This Blog first addressed the threats drones pose to the protection of Trade Secrets in June of 2014. Since then, drones continue to proliferate at a dizzying pace. Everybody and their brother has one, and drones are becoming much more sophisticated and advanced.  The challenge is for the law to keep up with the technology, and so far, the law has not done a very good job.
In many ways, the challenge to protect trade secrets from drones is similar to the challenge to comply with legal data privacy obligations. In both situations, bad guys keep coming up with new ways to invade privacy and misappropriate secrets. The legal obligations remain generally the same, but the playing field keeps changing as technology advances.
For data privacy, there is no clear federal law, but state laws frequently use language such as “reasonable security procedures and practices to protect the information from unauthorized access.” For trade secrets, the legal standard is found in the Uniform Trade Secrets Act (UTSA) adopted by 48 states and there should soon a federal version with the Defend Trade Secrets Act of 2016 (DTSA). The UTSA says two things relevant to drones. In order to be a trade secret, the information must not be publicly available, and a business must take reasonable steps to keep the information confidential.
Trade secrets are only protected as long as they remain secret. If a trade secret becomes known, it is like trying to push toothpaste back into the tube — you can’t do it. All you can do is seek legal recourse. But in order to be successful in seeking such recourse, you must be able to show the information was not “publicly available” and you took “reasonable steps” to keep your secrets secret.
This leads us back to drones. In law school, we learned the common law principle of “ad coelum,” which says property rights extend vertically up and down. Aviation changed upward vertical rights (a landowner’s rights no longer extend to the “heavens”), but it is still not clear where they stop. In 1946, the U.S. Supreme Court declared airspace is now a “public highway,” but consistently flying noisy planes 83 feet above a chicken farm can be an unlawful taking of property. In 1970, the 5th Circuit held DuPont didn’t voluntarily disclose its trade secrets to someone spying via aerial photography on a methanol plant that was under construction. It has been a long time since these two cases were decided, and there has been very little case law on these issues since then. How relevant are these cases today in the age of modern drone technology when the standard for protecting trade secrets is “reasonable”?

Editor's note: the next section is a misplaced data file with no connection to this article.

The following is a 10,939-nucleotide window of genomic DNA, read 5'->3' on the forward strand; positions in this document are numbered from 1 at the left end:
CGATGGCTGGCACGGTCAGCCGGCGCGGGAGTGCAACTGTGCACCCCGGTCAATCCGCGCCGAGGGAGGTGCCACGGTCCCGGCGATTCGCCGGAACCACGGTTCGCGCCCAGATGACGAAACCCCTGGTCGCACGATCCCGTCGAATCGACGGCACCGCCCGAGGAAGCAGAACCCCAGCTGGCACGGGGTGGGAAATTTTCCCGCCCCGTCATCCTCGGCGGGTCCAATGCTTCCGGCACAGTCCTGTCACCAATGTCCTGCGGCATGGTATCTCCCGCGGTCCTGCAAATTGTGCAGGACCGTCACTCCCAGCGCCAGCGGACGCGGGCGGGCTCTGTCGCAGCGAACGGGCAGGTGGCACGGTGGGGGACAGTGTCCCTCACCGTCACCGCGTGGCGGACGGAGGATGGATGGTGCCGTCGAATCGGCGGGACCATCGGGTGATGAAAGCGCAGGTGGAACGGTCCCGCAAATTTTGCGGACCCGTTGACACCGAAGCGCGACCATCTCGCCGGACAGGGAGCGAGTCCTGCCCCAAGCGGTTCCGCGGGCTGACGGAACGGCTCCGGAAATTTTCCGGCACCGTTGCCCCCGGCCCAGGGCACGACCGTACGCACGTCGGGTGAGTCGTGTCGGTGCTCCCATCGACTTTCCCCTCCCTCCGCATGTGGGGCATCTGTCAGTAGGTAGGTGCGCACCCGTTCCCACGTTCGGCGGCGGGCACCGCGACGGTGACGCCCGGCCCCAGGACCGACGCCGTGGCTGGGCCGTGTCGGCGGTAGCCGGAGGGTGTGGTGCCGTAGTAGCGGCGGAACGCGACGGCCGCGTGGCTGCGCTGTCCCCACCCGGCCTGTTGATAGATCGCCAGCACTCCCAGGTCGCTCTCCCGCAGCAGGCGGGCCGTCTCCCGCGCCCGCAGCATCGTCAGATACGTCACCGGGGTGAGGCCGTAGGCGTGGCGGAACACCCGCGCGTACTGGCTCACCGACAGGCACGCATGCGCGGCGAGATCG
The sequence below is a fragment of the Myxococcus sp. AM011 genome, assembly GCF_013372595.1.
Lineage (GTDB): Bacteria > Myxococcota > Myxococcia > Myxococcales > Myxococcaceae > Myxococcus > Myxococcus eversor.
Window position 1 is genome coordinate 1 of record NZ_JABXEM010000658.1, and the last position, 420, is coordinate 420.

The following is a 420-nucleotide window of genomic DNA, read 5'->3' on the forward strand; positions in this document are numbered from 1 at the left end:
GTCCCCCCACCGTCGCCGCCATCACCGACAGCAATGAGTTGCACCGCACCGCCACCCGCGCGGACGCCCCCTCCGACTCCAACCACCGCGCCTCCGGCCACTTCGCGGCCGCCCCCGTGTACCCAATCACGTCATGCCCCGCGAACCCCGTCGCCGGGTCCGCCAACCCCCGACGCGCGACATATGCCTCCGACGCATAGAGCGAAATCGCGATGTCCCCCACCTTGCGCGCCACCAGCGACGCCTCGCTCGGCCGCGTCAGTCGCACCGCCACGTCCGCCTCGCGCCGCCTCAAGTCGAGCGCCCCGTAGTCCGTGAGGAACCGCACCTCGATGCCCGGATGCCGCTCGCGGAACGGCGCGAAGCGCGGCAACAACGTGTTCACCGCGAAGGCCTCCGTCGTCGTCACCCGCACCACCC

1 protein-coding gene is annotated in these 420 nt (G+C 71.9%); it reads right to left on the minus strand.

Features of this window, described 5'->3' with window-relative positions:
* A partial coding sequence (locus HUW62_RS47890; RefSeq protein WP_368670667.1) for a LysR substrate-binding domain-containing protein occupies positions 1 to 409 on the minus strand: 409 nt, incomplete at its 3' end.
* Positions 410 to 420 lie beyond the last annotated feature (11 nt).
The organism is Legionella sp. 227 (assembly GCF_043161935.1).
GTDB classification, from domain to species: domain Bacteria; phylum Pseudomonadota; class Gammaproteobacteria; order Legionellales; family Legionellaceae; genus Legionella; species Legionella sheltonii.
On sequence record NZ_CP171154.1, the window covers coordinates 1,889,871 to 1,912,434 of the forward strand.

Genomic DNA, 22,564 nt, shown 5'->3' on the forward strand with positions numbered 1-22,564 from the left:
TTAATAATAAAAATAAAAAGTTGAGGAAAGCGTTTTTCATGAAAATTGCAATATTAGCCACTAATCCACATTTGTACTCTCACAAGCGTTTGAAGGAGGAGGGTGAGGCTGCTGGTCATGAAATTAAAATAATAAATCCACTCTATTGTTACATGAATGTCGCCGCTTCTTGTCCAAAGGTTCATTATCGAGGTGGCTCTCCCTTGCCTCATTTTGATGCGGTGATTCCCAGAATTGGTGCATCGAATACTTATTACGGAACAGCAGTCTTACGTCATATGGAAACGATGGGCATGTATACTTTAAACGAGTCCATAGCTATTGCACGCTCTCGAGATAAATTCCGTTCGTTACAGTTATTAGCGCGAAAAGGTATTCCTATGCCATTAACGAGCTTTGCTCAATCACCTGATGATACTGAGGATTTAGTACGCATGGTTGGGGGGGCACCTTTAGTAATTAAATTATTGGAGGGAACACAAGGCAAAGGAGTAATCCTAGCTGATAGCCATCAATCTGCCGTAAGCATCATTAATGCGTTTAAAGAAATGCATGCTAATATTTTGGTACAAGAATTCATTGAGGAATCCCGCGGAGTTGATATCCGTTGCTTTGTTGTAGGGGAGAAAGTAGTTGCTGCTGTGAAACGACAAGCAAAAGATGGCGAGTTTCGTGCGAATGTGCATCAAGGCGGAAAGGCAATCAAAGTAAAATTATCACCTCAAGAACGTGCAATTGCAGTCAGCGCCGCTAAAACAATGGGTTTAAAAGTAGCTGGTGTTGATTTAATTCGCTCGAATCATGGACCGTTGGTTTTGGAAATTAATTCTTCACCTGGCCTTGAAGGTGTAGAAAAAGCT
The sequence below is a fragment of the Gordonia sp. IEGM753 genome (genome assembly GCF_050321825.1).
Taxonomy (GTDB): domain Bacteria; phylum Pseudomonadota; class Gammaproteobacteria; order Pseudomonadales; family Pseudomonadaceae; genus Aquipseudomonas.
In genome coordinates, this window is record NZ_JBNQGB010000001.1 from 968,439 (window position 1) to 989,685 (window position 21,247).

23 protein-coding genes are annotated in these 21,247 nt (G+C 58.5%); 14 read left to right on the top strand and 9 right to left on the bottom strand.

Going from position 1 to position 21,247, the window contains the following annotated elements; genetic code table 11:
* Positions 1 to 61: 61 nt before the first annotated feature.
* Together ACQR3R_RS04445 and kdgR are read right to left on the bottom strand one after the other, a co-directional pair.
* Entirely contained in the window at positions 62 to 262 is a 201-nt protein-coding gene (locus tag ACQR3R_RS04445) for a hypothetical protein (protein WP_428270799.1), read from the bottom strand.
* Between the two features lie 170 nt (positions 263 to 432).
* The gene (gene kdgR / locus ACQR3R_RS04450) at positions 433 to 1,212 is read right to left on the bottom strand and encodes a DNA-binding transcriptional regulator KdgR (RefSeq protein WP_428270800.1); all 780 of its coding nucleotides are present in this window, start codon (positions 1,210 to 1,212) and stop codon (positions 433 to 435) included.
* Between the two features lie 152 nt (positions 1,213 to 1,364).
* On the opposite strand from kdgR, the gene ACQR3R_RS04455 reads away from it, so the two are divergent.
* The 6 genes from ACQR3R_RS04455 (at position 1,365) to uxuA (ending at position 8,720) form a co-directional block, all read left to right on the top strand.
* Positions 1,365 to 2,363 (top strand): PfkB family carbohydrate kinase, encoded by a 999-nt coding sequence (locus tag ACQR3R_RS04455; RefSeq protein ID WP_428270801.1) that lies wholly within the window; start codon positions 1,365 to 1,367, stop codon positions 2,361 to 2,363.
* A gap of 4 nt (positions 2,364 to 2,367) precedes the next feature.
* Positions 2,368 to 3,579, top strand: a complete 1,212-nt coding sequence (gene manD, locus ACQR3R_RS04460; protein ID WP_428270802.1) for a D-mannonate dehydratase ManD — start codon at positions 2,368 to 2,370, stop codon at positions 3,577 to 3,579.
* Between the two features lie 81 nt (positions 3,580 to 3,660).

Federal law remains unclear regarding the height at which a landowner can express exclusive dominion. Some have advocated that landowners should be allowed to exclude drones from airspace above their land up to a height of 500 feet. State laws are starting to come out and they naturally vary, while states are taking a wait-and-see approach. New legislation has been proposed to protect privacy rights, and much has been written about Fourth Amendment ramifications and our “reasonable expectation of privacy,” but how does this impact business owners and their trade secrets? What can a business do to protect its trade secrets in an increasingly invasive drone age? Indeed what must a business do to protect its legal right to claim its confidential information is a trade secret at all.
And what if the drone is flying really low? What if the drone is just outside your office window? Does it matter if your office is ground level or on the 25th floor?
Rapidly advancing drone technology changes things for business owners. While satellites with sophisticated cameras can read the screen on a laptop while the user is sitting on a park bench, satellites with this capability are not in the hands of the typical business competitor — at least not yet — but drones are.
So what reasonable steps must businesses take to protect their trade secrets from drones?
As tempting as it may be, shooting drones down is not a good option. Federal law makes it a crime to destroy a civil aircraft , and there are several reports of state and local criminal charges being filed against property owners who shot at drones like they were sporting clays.